There are two sides to every story, and that is precisely what we need to hear in this debate.
In fact, it is the opposite of the case when the issue is so obviously partisan, with Republicans using their power to force the issue in the Senate.
The two sides of the story should be kept separate by ensuring that they are clearly explained and that they both serve the public interest.
But that is not the case here.
There is no doubt that the GOP has pushed a deeply partisan agenda in the past year.
And in that way, it has succeeded in making the GOP look good.
But if we are to take the long view, this is not a partisan issue, it’s a national one.
There are a number of reasons why this may be.
First, in the current climate of gridlock and dysfunction, this issue is the only issue that can be discussed at length without the partisanship and partisanship-fueled obstruction that is often the signature of partisan campaigns.
And that is a very good thing.
This is a national issue, and the stakes are high.
Republicans have the upper hand on the issue.
They are also winning elections in states like Missouri and Wisconsin, two swing states that will determine the balance of power in the House of Representatives.
The Senate is also in play.
The party controls both chambers, which gives the president virtually unlimited power to use his veto pen to block legislation and the White House the ability to block any bill that he doesn’t like.
That gives Republicans an advantage over Democrats.
Even in the face of a veto threat, President Trump has refused to back down on his support for the Supreme Court nominee Merrick Garland.
But even if Trump is not willing to take that step, his opponents are in no danger of having the same effect.
Second, and more importantly, the two sides have been united in their opposition to the Affordable Care Act.
And it is not just a partisan battle.
The GOP is in control of both chambers and the House, and they are using that power to try to get rid of a law that they believe is harming the lives of millions of Americans.
This would be a stunning turn of events if it were not for the fact that the majority of Americans support the ACA.
This fact alone should give anyone pause.
A majority of Republicans and Democrats believe the ACA is a good thing, and a majority of the public support the Affordable Health Care Act, which is why it has passed the Senate by overwhelming margins.
And even in the absence of a GOP veto threat by the president, this would likely be a difficult decision to take.
Republicans will likely win the House by an overwhelming margin, and in the end, the president would likely have to sign off on it.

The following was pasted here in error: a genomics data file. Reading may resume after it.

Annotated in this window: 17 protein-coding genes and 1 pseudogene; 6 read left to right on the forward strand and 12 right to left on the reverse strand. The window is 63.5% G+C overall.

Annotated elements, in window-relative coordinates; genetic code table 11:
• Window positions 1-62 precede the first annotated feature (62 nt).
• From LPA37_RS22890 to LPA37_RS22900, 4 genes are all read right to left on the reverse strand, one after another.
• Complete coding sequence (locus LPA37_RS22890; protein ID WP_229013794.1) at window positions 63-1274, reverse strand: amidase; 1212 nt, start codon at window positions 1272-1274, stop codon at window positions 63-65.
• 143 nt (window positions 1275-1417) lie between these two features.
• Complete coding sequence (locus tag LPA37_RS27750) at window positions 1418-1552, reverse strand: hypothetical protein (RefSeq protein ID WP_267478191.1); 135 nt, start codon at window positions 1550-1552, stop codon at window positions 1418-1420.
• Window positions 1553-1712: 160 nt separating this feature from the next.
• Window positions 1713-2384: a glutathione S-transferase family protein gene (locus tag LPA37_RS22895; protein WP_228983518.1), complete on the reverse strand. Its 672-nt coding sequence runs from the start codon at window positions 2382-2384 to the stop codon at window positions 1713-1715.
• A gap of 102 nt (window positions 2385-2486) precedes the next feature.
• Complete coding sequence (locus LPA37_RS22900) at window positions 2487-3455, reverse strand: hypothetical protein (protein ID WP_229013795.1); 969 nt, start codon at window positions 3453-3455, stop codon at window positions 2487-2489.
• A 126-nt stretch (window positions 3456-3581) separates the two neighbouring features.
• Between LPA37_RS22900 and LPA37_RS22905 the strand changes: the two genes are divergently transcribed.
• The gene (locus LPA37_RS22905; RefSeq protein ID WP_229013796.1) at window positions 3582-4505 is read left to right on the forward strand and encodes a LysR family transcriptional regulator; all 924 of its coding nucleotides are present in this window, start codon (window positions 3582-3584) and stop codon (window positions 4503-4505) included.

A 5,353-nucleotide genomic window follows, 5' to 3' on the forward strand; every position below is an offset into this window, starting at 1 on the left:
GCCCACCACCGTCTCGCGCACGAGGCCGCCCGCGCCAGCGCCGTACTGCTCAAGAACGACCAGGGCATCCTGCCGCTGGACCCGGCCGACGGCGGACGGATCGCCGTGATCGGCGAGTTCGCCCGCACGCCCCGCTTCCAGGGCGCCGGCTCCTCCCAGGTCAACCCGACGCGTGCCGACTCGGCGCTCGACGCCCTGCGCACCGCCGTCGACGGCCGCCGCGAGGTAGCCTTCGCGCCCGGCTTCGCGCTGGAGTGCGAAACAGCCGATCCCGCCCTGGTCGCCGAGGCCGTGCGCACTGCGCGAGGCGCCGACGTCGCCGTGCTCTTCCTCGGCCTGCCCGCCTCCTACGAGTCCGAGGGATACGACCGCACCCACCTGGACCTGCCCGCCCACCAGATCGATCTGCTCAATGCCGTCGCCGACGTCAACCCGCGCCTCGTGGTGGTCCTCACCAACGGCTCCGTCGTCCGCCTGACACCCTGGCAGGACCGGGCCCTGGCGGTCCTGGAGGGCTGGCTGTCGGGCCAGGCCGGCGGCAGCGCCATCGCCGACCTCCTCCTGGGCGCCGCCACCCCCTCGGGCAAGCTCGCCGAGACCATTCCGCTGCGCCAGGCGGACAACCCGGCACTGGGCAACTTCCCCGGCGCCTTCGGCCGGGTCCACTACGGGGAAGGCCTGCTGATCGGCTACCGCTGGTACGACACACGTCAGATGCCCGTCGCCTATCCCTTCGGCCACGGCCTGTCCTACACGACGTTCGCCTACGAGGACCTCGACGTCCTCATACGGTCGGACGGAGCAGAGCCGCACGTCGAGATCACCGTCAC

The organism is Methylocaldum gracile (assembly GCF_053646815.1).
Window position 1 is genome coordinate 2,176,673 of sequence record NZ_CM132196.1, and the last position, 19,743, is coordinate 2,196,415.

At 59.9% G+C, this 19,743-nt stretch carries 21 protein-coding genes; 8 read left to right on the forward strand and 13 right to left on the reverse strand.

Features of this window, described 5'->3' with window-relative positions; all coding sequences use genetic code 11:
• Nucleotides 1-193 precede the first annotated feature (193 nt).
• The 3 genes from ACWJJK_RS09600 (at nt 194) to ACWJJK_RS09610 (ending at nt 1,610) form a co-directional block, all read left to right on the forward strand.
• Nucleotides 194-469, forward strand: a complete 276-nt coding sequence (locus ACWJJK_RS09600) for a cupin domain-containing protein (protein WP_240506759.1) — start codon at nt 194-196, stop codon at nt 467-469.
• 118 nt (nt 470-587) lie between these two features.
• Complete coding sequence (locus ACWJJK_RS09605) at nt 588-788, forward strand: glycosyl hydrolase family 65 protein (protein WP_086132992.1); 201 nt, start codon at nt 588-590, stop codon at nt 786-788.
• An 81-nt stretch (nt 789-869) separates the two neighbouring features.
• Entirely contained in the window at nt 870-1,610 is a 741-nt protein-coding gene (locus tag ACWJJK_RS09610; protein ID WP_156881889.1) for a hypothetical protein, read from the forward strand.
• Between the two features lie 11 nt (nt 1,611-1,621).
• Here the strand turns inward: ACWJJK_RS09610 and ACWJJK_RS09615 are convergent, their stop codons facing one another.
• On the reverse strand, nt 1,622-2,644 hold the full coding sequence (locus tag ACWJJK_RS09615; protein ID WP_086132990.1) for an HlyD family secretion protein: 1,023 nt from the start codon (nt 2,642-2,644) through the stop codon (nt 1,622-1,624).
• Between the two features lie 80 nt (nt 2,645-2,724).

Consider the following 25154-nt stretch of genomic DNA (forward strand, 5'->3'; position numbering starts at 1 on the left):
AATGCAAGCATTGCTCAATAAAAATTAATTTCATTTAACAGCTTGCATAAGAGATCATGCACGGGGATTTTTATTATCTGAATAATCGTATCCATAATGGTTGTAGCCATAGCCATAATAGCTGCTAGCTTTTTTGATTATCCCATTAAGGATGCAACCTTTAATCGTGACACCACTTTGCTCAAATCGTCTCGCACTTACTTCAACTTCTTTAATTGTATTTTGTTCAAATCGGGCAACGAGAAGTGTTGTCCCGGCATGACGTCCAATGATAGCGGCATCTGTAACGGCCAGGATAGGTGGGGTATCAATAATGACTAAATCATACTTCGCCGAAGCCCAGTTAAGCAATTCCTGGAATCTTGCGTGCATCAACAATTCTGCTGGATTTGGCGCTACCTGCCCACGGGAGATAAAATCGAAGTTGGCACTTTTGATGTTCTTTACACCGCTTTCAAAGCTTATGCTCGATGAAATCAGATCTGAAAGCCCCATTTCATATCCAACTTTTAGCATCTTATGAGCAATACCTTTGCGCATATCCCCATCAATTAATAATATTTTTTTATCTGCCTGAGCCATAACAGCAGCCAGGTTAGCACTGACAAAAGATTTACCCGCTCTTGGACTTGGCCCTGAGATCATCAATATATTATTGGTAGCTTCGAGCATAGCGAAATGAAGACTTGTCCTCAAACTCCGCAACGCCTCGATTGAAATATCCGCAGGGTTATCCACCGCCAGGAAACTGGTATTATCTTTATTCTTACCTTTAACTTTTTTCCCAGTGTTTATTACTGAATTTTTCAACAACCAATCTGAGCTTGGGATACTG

Third, and most importantly, Republicans have already been working to dismantle the ACA since the early days of the year.
The Congressional Budget Office found that repealing the ACA would have a devastating effect on the economy.
The Republican-controlled Congress has been working for years to sabotage the law and have slashed funding for essential health services.
The repeal and replacement of the ACA has already been completed, and many of the provisions are in place that would be very difficult for Democrats to reverse.
But Republicans have also been working overtime to keep the momentum going.
Republicans in the Republican-led House are working with Senate Republicans on a new health care bill that is expected to be voted on in the coming days.
And if this is a partisan fight, the GOP is winning.
The president is the president.
And he has every right to veto legislation he does not like, whether it be a piece of legislation or a piece that he does support.
That’s the way it should be.
The last thing the nation needs is another example of the politics of obstruction that has been so detrimental to the country.
Republicans are not afraid to use their power.
That is why Republicans in Congress have done everything they can to try and derail the ACA repeal and replace effort.
And when that effort failed, the Republican leaders decided that they would use their veto pen and block any new funding for the ACA in the upcoming budget.
That was the strategy that helped sink the ACA, and Republicans have every right and every reason to use that strategy now.
That should give the American people pause, as should the fact the Republican leadership has no qualms about making the case that the ACA will never be fully implemented.
What we are seeing is a bipartisan effort by Republican leaders and the Senate to try desperately to obstruct this legislation that they think is a great idea.
That approach is a recipe for disaster, and we cannot let that happen.
The only thing standing in the way of the Republicans from both parties working together to pass a comprehensive healthcare bill is President Trump.
But he is not going to allow it to happen, even if he had to.
As it stands, the Affordable Healthcare Act has passed through both houses of Congress and has passed both chambers of the United States Senate.
President Trump, the Senate,